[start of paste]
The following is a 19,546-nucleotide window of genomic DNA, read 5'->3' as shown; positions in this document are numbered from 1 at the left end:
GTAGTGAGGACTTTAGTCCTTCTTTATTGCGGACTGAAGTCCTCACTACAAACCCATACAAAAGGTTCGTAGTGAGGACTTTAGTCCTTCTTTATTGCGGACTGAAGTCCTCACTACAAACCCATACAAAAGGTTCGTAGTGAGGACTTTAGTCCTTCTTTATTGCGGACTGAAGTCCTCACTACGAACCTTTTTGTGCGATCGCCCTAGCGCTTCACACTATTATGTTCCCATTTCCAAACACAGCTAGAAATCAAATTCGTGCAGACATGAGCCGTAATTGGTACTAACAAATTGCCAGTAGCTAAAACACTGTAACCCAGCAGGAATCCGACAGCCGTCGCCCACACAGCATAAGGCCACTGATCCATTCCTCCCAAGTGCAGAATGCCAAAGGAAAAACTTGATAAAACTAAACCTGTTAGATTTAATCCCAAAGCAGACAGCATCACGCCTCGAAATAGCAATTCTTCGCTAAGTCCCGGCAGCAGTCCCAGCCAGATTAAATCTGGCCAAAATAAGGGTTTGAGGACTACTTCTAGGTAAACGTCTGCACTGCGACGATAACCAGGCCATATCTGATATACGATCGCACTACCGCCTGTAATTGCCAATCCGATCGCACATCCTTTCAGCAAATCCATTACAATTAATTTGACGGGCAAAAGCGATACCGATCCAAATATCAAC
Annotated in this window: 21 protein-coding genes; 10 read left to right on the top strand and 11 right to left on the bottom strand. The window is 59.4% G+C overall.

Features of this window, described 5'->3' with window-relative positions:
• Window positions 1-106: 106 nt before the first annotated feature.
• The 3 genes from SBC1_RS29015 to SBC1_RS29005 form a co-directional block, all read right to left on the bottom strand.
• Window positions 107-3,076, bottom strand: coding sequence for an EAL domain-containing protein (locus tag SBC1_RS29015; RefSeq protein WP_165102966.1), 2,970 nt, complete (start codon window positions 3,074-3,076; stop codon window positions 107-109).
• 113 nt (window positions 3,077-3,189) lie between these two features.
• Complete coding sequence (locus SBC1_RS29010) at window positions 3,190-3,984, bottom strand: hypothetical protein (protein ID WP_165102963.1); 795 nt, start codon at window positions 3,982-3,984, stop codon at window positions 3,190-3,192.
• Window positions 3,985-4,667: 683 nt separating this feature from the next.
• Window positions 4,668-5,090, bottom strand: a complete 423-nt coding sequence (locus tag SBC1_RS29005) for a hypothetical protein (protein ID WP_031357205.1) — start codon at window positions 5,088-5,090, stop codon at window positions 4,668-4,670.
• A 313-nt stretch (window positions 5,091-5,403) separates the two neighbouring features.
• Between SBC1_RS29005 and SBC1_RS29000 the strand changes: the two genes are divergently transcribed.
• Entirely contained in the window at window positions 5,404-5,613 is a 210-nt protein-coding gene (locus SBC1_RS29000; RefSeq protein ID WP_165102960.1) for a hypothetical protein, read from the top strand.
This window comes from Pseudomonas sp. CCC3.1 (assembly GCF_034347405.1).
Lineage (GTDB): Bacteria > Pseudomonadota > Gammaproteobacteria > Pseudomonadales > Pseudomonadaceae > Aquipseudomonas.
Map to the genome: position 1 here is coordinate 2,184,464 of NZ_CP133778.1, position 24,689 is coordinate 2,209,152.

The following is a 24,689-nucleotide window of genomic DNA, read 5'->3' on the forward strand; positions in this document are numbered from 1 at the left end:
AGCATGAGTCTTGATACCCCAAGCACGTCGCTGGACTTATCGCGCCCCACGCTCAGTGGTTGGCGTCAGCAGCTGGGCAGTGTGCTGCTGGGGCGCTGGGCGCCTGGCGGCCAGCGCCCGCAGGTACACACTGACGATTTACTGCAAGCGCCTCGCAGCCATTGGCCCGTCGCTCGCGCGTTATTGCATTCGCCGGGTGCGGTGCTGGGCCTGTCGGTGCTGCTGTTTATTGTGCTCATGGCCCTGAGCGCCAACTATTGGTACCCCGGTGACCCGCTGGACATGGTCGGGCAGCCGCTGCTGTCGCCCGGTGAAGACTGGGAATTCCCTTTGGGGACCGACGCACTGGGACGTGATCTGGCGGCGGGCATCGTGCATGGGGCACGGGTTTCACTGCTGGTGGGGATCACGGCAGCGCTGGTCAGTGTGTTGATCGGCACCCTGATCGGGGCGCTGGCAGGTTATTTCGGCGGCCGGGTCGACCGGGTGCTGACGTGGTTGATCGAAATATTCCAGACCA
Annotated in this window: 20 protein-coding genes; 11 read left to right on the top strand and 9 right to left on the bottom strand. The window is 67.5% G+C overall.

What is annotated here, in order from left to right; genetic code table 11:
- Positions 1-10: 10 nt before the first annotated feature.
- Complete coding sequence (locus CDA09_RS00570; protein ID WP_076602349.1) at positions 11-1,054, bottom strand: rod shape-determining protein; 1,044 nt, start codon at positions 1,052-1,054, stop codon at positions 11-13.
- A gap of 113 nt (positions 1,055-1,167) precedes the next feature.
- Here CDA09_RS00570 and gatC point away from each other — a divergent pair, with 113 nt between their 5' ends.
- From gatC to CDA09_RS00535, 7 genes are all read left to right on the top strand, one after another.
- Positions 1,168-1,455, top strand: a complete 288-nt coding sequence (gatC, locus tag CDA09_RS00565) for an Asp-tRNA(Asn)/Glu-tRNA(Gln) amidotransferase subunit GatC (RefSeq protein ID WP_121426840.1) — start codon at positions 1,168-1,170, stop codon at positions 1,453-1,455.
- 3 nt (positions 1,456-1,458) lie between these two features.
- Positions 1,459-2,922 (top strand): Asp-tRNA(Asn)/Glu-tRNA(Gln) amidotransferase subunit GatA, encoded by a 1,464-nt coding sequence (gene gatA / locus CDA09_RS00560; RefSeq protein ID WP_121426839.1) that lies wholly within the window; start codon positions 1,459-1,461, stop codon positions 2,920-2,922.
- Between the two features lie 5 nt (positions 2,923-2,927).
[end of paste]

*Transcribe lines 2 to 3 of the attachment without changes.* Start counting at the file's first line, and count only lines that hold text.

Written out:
GTAGTGAGGACTTTAGTCCTTCTTTATTGCGGACTGAAGTCCTCACTACAAACCCATACAAAAGGTTCGTAGTGAGGACTTTAGTCCTTCTTTATTGCGGACTGAAGTCCTCACTACAAACCCATACAAAAGGTTCGTAGTGAGGACTTTAGTCCTTCTTTATTGCGGACTGAAGTCCTCACTACGAACCTTTTTGTGCGATCGCCCTAGCGCTTCACACTATTATGTTCCCATTTCCAAACACAGCTAGAAATCAAATTCGTGCAGACATGAGCCGTAATTGGTACTAACAAATTGCCAGTAGCTAAAACACTGTAACCCAGCAGGAATCCGACAGCCGTCGCCCACACAGCATAAGGCCACTGATCCATTCCTCCCAAGTGCAGAATGCCAAAGGAAAAACTTGATAAAACTAAACCTGTTAGATTTAATCCCAAAGCAGACAGCATCACGCCTCGAAATAGCAATTCTTCGCTAAGTCCCGGCAGCAGTCCCAGCCAGATTAAATCTGGCCAAAATAAGGGTTTGAGGACTACTTCTAGGTAAACGTCTGCACTGCGACGATAACCAGGCCATATCTGATATACGATCGCACTACCGCCTGTAATTGCCAATCCGATCGCACATCCTTTCAGCAAATCCATTACAATTAATTTGACGGGCAAAAGCGATACCGATCCAAATATCAAC
Annotated in this window: 21 protein-coding genes; 10 read left to right on the top strand and 11 right to left on the bottom strand. The window is 59.4% G+C overall.